Pumped up by snowmelt from the High Sierra, the South Fork of the American River was running high, fast and cold when the eighth-graders from Sonoma Country Day School arrived on its banks for their traditional graduation river trip.
Water, or lack thereof, is often at the frontlines of conflict. By documenting water conflict across history, Dr. Peter Gleick, chief scientist and president emeritus of the Pacific Institute, explores the instances where water and violence have gone hand and hand. His water conflict chronology is a fascinating river throughout history and was just updated.
The California Department of Food and Agriculture recently released its CalCannabis Cultivation Licensing Draft Program Environmental Impact Report. The intent of the PEIR is to conduct environmental review of the regulations and the activities proposed by CDFA to implement the Medical Cannabis Regulation and Safety Act and the Adult Use of Marijuana Act. … The Draft PEIR, released June 15, identifies multiple impacts from CDFA’s implementation of the proposed regulations, such as those to agricultural resources, air quality, and hydrology and water quality.
California is hell-bent on draining the Sierra by taking water from one region to meet the environmental needs of another. Though essential to the survival of the Sacramento/San Joaquin Delta, the Sierra Nevada watershed is rarely recognized for its natural resources and significance.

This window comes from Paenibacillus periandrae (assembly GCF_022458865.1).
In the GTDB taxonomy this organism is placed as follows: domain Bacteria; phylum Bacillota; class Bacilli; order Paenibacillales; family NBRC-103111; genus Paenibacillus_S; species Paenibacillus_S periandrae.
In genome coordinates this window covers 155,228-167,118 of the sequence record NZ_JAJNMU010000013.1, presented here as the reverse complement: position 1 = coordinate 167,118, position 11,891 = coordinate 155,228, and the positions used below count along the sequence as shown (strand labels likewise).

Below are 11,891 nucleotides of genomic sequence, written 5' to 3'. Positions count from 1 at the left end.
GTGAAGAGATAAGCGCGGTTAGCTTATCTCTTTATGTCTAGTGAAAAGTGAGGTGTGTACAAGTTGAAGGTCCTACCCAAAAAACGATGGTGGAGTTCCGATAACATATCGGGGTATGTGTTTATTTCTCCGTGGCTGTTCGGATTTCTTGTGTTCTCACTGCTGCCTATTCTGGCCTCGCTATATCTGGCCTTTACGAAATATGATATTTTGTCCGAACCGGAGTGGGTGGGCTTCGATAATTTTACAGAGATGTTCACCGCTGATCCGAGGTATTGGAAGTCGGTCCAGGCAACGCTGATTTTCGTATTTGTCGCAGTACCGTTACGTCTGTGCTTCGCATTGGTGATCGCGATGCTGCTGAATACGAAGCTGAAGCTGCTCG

In our combined 75 years of public service, we have witnessed many interesting actions by local government agencies. However, one thing we have never seen is a public agency that refuses to pay its bills.
The following is a regular update from the California Department of Water Resources (DWR) regarding Lake Oroville Spillways Emergency Recovery Project activities.
• Construction continues at the site by DWR’s prime contractor, Kiewit Infrastructure West.
• Demolition continues on the bottom 600 feet of the upper chute of the main spillway.
• The final 1,000 feet of main spillway leading to the radial gates will be patched and reinforced, and will remain intact this year.
When it comes to managing water in uncertain times, few things are more important than knowing how much is flowing in the river alongside your city, or filling the reservoir that irrigates local farms. … But this basic information is at risk across the West because the nation lacks a reliable funding source for the simple stream gages that measure river flows.